When I read the thread title, I thought, “I wonder if you could stay anonymous by setting up a trust?” Guess so.
Here’s basically how it would work. HeyHomie got most of it…I’ll just try to clean up some details and terminology.
There are three important parties to a trust:
Settlor: the person who creates/funds the trust
Trustee: the person who holds legal title to the trust property and has the fiduciary responsibility to protect the property and administer the trust according to the terms of the trust.
Beneficiary: the person who holds equitable title to the trust property, i.e., the person who the trustee distributes the property to, subject to the terms of the trust.
So, if you win the lottery, you could create a trust (making you the settlor) and fund it with the lotto ticket. As HeyHomie mentioned, any lawyer can do this. It’s not hard. An important point is that the trust document is not a public record. It does not have to be filed anywhere or shown to anyone except the parties involved.
You name the attorney as trustee and yourself beneficiary of the trust (it’s fine for the same person to be both settlor and beneficiary. That same person could be trustee, too, but that would pretty much kill the anonymity).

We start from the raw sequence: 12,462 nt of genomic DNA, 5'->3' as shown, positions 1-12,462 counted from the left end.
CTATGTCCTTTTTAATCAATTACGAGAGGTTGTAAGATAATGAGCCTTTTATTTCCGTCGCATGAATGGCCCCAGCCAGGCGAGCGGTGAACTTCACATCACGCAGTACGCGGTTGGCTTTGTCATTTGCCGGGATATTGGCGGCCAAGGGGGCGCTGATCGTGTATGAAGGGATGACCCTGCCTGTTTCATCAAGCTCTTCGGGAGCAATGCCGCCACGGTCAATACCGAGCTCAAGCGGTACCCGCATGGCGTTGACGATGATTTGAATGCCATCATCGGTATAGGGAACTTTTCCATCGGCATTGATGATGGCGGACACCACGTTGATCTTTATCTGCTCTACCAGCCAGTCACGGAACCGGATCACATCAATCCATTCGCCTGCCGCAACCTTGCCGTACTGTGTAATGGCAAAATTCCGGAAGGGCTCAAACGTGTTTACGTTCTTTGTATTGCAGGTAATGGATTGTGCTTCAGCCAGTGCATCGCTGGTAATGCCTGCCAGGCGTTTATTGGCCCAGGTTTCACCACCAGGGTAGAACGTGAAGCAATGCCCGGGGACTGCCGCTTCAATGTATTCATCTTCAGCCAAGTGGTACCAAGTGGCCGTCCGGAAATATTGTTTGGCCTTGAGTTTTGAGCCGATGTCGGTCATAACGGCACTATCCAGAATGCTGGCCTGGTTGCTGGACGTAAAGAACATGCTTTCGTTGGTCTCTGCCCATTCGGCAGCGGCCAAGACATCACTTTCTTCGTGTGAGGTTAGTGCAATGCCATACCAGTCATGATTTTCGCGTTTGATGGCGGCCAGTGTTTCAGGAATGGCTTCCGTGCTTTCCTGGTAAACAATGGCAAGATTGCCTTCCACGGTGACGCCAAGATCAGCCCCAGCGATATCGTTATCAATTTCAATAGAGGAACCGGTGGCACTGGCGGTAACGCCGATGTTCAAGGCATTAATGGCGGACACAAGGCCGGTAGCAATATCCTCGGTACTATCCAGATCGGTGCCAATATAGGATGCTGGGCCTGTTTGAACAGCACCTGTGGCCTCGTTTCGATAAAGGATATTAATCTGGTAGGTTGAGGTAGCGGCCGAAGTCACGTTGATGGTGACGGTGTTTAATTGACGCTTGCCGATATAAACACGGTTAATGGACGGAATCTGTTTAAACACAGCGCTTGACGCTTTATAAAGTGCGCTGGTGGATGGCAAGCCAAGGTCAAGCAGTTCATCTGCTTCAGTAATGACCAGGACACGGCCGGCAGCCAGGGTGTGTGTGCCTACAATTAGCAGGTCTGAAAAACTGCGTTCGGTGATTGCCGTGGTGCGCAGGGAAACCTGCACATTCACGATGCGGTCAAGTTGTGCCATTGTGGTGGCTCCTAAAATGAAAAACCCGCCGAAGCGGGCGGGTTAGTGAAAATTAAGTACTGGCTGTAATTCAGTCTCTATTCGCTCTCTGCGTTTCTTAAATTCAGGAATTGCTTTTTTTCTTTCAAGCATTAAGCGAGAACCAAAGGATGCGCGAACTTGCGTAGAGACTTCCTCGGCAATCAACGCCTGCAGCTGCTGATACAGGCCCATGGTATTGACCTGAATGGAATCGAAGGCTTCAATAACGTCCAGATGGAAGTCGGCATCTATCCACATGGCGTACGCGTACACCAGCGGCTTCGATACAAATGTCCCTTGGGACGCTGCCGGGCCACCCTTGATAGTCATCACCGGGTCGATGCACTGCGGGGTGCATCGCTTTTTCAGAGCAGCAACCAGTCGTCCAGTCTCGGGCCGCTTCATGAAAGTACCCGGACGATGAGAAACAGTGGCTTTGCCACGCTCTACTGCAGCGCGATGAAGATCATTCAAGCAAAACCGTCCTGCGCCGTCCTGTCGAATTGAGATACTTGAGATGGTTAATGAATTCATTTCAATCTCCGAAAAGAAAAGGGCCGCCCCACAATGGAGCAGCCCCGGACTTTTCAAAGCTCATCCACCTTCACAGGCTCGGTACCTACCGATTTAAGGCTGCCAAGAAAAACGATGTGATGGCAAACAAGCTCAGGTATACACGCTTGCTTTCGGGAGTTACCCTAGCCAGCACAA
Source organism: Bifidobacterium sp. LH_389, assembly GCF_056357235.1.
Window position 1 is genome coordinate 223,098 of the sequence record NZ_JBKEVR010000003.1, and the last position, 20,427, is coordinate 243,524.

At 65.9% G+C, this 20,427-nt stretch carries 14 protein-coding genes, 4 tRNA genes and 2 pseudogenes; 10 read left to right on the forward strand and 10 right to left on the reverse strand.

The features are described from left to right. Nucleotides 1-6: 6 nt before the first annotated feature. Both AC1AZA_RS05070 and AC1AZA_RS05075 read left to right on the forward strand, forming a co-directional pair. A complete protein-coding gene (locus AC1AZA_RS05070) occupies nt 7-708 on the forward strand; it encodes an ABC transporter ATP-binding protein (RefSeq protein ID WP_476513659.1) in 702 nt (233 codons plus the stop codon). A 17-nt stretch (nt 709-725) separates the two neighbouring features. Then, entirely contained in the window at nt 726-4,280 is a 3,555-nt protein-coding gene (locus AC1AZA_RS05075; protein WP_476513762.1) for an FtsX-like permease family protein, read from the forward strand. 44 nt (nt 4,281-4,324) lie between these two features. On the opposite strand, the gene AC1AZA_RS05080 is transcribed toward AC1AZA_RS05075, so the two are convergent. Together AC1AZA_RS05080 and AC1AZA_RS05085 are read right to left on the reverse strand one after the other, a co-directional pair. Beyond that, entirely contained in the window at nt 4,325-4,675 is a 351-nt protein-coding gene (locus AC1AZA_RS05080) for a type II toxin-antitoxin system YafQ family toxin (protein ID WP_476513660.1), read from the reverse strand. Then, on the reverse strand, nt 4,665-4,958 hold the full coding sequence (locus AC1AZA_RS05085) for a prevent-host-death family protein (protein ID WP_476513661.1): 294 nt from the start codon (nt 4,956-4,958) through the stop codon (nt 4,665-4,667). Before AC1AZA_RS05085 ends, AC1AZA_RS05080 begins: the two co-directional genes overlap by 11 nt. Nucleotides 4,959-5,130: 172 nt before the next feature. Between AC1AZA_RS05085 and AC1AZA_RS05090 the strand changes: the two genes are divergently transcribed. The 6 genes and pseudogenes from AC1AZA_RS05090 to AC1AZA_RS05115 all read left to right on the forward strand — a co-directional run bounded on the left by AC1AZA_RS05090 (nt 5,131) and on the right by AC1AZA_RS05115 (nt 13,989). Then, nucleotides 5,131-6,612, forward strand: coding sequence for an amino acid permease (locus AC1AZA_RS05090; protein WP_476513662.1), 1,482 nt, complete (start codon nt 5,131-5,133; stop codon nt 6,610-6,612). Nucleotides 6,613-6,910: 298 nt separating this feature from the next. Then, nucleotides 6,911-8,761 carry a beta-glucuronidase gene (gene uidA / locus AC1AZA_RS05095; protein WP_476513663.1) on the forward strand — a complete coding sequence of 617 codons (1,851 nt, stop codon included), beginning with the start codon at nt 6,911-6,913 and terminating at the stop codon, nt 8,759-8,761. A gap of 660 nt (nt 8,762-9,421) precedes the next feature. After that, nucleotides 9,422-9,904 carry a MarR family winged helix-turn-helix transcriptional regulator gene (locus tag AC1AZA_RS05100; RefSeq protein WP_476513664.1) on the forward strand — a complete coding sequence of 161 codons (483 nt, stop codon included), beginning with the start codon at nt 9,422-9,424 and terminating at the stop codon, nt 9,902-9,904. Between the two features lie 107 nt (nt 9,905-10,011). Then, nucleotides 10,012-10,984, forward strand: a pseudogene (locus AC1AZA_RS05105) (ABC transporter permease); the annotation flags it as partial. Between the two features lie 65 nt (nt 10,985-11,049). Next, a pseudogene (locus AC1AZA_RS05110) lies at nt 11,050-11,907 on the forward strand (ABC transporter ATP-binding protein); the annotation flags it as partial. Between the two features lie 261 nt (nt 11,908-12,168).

The trust document would set out the trustee’s obligations, which in this case would be to claim the winnings and distribute the entire amount to the beneficiary. Pretty simple.
I’m not a tax attorney, but I don’t think there would be any tax implications to this. When you settle a trust for your own benefit, the IRS treats it like you still own the property, so there are no benefits or disadvantages to such an arrangement from a tax standpoint.
One disadvantage that I can think of is that the trustee is entitled to a fee for his service. This could be pretty significant if it is based on a percentage of the trust assets. (follow up: Looks like under NH law there is no set percentage that the trustee is entitled to, so the fees would just be set out in the trust instrument. NH St. § 564:21 looks like the applicable statute, but IANA New Hampshire attorney).
As for riskiness in turning over the ticket, I guess the lawyer could cash it and take off for an island in the caribbean, but under the law, he has no right to use the funds for anyone’s benefit except the beneficiary. If he loses the money through negligence or fraud, he is personally liable to the beneficiaries.